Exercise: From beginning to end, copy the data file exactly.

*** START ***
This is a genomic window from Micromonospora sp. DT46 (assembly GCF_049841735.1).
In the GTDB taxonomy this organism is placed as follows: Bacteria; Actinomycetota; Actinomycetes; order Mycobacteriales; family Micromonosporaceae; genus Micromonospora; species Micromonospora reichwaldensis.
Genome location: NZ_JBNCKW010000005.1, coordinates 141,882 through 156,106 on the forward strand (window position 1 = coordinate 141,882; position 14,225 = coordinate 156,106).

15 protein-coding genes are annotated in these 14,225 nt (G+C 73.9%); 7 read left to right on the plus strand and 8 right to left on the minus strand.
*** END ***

This is a genomic window from Micromonospora sp. DT46 (assembly GCF_049841735.1).
In the GTDB taxonomy this organism is placed as follows: Bacteria; Actinomycetota; Actinomycetes; order Mycobacteriales; family Micromonosporaceae; genus Micromonospora; species Micromonospora reichwaldensis.
Genome location: NZ_JBNCKW010000005.1, coordinates 141,882 through 156,106 on the forward strand (window position 1 = coordinate 141,882; position 14,225 = coordinate 156,106).

15 protein-coding genes are annotated in these 14,225 nt (G+C 73.9%); 7 read left to right on the plus strand and 8 right to left on the minus strand.